“From the start, we were very clear about who was doing what and who would put it right. In many instances when there were issues, our team at SSD put them right. It’s just part of what we do to keep things moving as smoothly as possible.”
‘Old School’ approach
“Maintenance followed an ‘Old School’ NHS approach,” says Garth. “We ran maintenance on the basis of weekly checks and monitored any deterioration in performance. For example, if a temperature fail was imminent, we had the replacement part on hand rather than wait for an issue to develop. Likewise, with drainage time. We had a new drain strainer on hand ready to put it in at the next water test. We analysed all the reports and looked for any potential deterioration in performance.
“The proof of the pudding’s in the eating. In the six months of the temporary facility being on site, the total number of breakdown callouts is just seven. It’s resulted in a response to breakdown call of just six hours and three minutes. In fact, we once had someone on site while Soby was on the phone calling to report the problem.
“With the trust using a night shift to meet demand, the unit’s been operating 24/7. The latest received call to an issue was at 23.40pm. Our engineer was on site the next morning, handing the machine back at 7.05am.”
Garth says: “‘Old School’ thinking was applied to the wash cycle too. You can either wash quick or wash well. I told the hospital: ‘I can give you a shorter cycle time, but you may then have to reprocess items which fail’. I adjusted the dwell time, which reduced the amount of kit failing to reprocess.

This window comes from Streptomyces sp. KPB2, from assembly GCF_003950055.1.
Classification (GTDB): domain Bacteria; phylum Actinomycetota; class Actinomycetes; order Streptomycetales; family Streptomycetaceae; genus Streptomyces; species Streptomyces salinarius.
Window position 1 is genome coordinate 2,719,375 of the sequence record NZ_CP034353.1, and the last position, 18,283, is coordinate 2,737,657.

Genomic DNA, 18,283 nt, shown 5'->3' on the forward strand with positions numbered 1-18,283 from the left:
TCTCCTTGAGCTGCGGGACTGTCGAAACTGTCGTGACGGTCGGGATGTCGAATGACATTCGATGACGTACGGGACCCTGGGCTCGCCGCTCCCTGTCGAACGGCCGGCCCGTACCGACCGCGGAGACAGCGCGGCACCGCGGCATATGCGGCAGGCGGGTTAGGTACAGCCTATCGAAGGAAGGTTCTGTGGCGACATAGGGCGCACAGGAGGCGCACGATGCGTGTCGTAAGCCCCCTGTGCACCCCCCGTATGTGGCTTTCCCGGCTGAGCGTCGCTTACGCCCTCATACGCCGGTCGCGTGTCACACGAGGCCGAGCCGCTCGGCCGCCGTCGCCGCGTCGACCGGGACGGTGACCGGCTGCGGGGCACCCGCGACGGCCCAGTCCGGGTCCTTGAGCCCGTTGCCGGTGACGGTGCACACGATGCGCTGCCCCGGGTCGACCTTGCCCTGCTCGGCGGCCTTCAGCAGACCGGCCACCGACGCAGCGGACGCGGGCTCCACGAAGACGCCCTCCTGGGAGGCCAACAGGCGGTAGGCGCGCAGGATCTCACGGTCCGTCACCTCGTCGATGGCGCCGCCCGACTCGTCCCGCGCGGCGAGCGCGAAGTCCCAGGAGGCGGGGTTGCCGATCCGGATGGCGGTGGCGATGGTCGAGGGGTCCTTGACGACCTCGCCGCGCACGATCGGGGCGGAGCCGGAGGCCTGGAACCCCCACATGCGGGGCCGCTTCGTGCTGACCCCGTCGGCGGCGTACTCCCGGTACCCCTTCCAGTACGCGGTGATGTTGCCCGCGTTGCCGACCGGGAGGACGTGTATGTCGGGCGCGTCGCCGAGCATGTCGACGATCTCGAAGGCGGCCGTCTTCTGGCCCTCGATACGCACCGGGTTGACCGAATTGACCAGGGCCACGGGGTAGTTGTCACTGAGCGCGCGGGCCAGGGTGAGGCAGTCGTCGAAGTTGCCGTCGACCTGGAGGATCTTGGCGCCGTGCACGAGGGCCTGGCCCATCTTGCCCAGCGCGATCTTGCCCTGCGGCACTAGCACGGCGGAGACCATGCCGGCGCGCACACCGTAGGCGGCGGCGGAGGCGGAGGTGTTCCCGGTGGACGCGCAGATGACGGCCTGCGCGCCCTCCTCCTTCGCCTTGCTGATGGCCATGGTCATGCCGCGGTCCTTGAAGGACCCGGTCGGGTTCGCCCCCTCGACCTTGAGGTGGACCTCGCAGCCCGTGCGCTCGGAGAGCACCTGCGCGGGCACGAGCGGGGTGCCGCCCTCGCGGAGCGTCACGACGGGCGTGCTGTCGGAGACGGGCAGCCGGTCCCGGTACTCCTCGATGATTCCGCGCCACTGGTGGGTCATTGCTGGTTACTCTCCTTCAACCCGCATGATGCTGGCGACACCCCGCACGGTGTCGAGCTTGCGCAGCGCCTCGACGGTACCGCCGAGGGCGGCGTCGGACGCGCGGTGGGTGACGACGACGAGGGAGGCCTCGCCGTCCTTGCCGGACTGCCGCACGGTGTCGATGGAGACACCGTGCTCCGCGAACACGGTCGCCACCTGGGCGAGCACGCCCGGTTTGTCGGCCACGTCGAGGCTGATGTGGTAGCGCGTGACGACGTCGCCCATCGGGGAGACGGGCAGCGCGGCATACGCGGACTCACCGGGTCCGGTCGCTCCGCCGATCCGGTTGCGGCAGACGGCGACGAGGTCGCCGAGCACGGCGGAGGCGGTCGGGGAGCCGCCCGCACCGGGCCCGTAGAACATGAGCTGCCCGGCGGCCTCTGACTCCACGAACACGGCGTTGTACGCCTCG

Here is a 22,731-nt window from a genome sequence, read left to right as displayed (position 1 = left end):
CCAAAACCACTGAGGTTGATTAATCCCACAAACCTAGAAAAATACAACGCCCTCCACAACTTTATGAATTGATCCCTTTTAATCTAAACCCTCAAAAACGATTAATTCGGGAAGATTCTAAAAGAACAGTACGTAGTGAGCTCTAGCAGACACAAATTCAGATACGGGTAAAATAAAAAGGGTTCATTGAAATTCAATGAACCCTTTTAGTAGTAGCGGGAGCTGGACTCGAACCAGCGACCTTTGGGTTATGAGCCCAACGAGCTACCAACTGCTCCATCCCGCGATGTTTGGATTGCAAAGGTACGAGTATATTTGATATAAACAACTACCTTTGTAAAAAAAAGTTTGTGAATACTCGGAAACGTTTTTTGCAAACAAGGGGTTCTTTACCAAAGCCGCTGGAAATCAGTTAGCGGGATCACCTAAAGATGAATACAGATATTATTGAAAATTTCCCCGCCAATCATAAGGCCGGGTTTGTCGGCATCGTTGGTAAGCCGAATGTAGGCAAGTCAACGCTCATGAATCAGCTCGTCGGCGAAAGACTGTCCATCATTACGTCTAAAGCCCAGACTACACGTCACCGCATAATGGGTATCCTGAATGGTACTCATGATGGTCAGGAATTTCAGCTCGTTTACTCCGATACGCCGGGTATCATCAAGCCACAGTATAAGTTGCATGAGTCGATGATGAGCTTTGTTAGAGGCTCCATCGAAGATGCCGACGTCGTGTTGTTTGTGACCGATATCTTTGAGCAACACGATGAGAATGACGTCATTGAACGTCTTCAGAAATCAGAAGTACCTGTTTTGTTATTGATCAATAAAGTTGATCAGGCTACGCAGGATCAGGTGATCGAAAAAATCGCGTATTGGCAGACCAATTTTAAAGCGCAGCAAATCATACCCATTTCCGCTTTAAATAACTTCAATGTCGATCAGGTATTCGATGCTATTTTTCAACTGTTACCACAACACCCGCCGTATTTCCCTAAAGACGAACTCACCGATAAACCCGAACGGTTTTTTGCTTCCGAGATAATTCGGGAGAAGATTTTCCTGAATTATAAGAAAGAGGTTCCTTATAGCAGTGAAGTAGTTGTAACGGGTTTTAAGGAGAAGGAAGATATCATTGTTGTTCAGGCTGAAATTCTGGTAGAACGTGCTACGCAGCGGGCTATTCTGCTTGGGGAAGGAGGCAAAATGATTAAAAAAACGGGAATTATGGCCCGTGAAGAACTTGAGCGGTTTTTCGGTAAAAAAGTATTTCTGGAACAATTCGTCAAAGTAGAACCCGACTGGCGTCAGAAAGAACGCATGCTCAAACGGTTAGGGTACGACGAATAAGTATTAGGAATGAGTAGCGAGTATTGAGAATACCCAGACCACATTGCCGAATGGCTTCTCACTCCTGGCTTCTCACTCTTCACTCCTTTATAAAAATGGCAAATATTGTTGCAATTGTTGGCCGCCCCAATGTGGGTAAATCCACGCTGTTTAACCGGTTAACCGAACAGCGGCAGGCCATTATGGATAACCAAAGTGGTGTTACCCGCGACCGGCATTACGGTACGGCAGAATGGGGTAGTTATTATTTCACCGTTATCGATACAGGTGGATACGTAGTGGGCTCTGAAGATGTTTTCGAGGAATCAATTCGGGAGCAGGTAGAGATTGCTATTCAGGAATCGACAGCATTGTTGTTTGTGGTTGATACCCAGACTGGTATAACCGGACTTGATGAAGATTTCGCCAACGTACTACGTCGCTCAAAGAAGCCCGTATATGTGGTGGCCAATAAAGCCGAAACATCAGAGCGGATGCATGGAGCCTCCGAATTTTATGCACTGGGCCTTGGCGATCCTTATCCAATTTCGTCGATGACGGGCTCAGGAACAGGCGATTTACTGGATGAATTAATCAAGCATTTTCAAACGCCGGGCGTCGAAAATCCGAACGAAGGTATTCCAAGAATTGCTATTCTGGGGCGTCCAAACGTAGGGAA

“We could have had a quicker throughput but not guaranteed they might need to reprocess. Given the volume that was being thrown at the department, that would have added to the problem. The mantra is: wash it well, not quick.”
Garth explains: “What we have learnt is that what the trust team thought couldn’t be done has been possible. In reality, anything can be achieved. You just need to know what you want.
“When you look at alternatives they were facing, such as taking equipment offsite, using a temporary facility is very cost-effective. Taking instruments offsite for reprocessing can require the purchase of more instruments to cover for time delays in transportation and reprocessing. It can also lead to the break-up of an established decontamination team. You really don’t want to lose a team of trained decontamination technicians while you do a refurbishment.”
News of the success of the temporary facility at Bath has certainly caused a stir. “We had nine different sites come to have a look,” says Garth. “Equipment manufacturers too. They were keen to look at how we had done it and particular to know what we charge.”
As a mark of their reliability, a number of Envirogen RO machines are already installed across the Bath hospital site, where they ensure the quality of the water supplied for key equipment. They were also chosen for the nearby temporary endoscopy unit and for both areas of the newly centralised sterile services and endoscope reprocessing unit.
Two Portakabin buildings, built to SSD’s structural specifications, house the temporary sterile services facility. A 7.28m2 Portakabin building, with a reinforced floor, forms the plant room, housing a duplex EndoTherm Duo RO system from UK manufacturers Envirogen, to feed the washer-disinfectors.